More on in-memory zeroisation

Thierry Moreau thierry.moreau at
Fri Dec 14 12:42:19 EST 2007


Thank you for pointing this. I must admit you point to an inescapable 
counter-example for my analysis.

Maybe global optimization was not a significant factor in the 1980's 
when the C standard language was established -- it does refer to 
external linkage and "genuine function".

In the case of volatile declaration, the GCC 4.2.2 compiler gave me a 
warning that the volatile qualifier was ignored because the memset 
formal parameter declaration does not match. At least, as a compiler 
user I get a proper warning message.


  - Thierry Moreau

Original message:

Jack Lloyd wrote:

> On Wed, Dec 12, 2007 at 05:27:38PM -0500, Thierry Moreau wrote:
>>As a consequence of alleged consensus above, my understanding of the C 
>>standard would prevail and (memset)(?,0,?) would refer to an external 
>>linkage function, which would guarantee (to the sterngth of the above 
>>consensus) resetting an arbitrary memory area for secret intermediate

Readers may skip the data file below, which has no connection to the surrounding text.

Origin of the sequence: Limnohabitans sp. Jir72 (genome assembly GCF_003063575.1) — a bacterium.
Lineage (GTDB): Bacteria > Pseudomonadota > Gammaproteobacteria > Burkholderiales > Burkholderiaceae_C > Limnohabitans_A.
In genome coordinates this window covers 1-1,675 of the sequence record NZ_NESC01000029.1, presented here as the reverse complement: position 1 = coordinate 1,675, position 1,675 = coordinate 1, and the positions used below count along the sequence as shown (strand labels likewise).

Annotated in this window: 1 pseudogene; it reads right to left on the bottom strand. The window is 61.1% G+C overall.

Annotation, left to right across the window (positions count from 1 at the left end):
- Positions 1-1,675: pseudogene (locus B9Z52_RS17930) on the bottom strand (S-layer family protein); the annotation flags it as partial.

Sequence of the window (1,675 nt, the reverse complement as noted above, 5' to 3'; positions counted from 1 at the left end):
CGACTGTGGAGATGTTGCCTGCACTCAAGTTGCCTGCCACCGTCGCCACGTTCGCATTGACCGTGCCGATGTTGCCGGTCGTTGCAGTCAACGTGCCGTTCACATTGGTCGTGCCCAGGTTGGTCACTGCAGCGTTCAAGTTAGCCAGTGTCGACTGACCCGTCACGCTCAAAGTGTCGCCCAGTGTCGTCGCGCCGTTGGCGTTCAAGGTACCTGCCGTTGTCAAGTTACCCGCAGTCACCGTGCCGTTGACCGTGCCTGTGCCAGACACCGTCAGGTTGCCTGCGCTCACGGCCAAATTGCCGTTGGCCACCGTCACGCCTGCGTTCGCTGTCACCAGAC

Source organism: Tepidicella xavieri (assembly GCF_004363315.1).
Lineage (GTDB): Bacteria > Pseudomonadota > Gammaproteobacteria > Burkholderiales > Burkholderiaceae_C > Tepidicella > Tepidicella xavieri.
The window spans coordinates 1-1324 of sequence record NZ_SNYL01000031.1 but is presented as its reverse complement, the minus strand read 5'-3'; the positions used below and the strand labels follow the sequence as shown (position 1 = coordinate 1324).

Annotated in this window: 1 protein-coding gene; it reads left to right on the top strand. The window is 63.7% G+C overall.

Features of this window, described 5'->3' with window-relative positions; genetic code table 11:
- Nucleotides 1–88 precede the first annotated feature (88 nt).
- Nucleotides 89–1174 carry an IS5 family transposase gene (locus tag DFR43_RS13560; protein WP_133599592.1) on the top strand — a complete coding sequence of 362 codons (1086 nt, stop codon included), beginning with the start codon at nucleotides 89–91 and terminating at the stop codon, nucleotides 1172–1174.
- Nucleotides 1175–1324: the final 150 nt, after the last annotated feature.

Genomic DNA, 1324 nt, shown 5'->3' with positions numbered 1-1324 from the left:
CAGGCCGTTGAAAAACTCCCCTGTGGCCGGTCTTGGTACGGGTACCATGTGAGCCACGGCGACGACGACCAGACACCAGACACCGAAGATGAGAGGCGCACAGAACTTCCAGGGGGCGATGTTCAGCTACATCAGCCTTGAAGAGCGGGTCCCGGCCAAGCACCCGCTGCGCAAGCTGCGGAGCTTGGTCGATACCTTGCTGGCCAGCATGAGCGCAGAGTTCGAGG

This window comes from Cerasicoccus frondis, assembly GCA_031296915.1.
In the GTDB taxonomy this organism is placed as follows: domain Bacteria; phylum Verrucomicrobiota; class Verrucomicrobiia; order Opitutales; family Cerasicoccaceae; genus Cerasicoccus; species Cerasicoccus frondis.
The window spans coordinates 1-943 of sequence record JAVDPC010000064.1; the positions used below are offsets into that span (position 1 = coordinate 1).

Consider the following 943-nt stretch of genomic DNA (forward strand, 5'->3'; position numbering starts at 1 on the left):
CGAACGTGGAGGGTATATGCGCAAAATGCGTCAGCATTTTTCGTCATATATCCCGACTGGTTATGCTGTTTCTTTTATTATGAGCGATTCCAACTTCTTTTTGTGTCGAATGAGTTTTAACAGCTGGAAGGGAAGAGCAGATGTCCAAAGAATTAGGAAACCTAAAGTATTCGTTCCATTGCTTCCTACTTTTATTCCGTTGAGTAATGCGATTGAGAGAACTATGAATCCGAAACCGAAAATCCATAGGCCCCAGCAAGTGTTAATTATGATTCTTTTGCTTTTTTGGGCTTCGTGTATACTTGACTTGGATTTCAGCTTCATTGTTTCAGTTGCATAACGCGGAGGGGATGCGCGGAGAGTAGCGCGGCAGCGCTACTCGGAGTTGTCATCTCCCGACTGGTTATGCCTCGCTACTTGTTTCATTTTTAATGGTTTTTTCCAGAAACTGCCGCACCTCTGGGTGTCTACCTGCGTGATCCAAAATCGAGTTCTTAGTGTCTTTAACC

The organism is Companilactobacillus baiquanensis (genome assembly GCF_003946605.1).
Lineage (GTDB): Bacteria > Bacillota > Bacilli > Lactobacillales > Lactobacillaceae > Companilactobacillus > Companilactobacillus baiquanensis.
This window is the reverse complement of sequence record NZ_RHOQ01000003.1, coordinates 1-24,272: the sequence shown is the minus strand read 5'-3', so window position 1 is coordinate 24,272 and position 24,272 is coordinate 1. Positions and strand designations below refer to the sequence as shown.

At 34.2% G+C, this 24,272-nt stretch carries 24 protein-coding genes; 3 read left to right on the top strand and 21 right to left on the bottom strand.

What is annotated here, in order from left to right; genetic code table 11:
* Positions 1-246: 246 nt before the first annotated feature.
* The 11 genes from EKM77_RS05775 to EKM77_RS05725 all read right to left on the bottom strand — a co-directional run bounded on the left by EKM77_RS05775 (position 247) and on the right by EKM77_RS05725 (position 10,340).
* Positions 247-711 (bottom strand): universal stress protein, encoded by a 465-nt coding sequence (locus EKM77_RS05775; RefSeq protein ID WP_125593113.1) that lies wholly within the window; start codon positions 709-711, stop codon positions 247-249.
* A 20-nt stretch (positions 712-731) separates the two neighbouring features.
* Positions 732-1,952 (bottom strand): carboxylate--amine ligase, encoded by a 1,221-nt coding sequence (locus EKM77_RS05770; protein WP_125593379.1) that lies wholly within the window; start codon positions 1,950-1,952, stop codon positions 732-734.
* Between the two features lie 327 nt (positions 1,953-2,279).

>>result protection.
> GCC on x86-64 (-O2) compiles this function to the same machine code
> regardless of the value of ZEROIZE:
> #include <string.h>
> int sensitive(int key)
>    {
>    char buf[16];
>    int result = 0;
>    size_t j;
>    for(j = 0; j != sizeof(buf); j++)
>       buf[j] = key + j;
>    for(j = 0; j != sizeof(buf); j++)
>       result += buf[j];
>    (memset)(buf, 0, sizeof(buf));
> #endif
>    return result;
>    }
> Even if (memset) must refer to a function with external linkage (an
> analysis I find dubious), there is nothing stopping the compiler from
> doing IPA/whole program optimization - especially with a very basic
> function like memset (in the code above, if buf is declared volatile,
> GCC does do the memset: but it does it by moving immediate zero values
> directly to the memory locations, not by actually jumping to any
> external function).
> Regards,
>   Jack

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